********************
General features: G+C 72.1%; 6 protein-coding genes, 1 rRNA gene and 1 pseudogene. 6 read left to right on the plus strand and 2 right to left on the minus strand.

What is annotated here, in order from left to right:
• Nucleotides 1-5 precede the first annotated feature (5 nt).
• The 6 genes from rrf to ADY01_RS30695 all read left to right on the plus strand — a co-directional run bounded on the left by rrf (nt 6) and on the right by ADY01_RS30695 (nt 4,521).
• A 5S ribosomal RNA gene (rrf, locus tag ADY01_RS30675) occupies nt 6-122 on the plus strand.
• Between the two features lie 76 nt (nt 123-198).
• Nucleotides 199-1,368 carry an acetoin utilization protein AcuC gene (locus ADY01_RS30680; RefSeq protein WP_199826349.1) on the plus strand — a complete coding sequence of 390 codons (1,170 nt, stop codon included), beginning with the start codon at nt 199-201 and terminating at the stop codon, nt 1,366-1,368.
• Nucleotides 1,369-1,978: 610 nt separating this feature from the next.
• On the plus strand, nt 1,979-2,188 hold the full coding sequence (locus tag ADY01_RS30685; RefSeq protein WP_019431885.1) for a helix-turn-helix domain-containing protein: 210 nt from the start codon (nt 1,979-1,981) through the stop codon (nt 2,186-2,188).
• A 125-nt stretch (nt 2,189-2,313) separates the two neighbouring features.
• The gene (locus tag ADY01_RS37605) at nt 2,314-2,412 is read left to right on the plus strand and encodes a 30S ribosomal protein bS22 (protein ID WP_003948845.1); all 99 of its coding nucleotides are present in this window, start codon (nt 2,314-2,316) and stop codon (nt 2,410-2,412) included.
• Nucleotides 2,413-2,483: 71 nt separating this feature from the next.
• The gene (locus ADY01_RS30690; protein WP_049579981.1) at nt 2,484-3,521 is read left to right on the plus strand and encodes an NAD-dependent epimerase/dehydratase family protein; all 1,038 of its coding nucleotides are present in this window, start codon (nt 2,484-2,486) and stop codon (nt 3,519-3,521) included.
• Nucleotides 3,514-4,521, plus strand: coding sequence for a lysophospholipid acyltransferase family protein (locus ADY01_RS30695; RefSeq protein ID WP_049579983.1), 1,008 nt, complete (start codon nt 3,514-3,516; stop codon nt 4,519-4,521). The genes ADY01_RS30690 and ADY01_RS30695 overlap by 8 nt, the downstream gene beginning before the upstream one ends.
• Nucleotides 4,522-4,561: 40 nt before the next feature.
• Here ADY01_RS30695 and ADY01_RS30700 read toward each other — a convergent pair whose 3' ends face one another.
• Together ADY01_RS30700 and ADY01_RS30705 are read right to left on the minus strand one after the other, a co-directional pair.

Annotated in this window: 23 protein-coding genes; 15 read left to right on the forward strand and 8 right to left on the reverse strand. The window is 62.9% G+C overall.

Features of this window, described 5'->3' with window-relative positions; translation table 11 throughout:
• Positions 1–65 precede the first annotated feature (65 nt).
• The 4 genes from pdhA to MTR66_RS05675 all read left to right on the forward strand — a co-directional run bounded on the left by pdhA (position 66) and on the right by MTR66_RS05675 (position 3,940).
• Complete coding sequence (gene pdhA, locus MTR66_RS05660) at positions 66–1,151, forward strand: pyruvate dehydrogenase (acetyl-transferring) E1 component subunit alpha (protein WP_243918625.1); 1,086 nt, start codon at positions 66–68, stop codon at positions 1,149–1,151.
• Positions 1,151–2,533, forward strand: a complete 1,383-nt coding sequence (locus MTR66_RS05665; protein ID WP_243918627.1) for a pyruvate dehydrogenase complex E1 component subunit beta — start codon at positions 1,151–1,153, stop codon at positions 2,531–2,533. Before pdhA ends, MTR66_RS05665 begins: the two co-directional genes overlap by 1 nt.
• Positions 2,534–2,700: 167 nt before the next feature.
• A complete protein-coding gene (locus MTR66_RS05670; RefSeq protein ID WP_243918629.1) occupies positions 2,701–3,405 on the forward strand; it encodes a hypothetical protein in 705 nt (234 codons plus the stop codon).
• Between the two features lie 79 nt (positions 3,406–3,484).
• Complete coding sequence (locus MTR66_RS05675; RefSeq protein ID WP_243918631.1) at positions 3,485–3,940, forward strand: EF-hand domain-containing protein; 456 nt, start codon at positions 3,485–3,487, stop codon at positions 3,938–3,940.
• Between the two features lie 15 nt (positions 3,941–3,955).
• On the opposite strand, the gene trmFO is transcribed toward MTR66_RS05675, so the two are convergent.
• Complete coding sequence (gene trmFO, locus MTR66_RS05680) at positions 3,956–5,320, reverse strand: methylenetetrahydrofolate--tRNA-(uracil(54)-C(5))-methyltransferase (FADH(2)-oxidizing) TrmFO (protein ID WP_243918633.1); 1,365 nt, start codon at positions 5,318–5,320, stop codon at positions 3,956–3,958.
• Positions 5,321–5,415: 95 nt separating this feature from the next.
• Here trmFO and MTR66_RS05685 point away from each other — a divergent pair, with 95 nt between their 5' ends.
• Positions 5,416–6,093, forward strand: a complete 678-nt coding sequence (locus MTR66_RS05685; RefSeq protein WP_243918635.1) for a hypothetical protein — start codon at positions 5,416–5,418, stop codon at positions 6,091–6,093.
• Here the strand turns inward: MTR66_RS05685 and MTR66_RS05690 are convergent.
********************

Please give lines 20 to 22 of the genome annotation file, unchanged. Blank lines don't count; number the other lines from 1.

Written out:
• Positions 1–65 precede the first annotated feature (65 nt).
• The 4 genes from pdhA to MTR66_RS05675 all read left to right on the forward strand — a co-directional run bounded on the left by pdhA (position 66) and on the right by MTR66_RS05675 (position 3,940).
• Complete coding sequence (gene pdhA, locus MTR66_RS05660) at positions 66–1,151, forward strand: pyruvate dehydrogenase (acetyl-transferring) E1 component subunit alpha (protein WP_243918625.1); 1,086 nt, start codon at positions 66–68, stop codon at positions 1,149–1,151.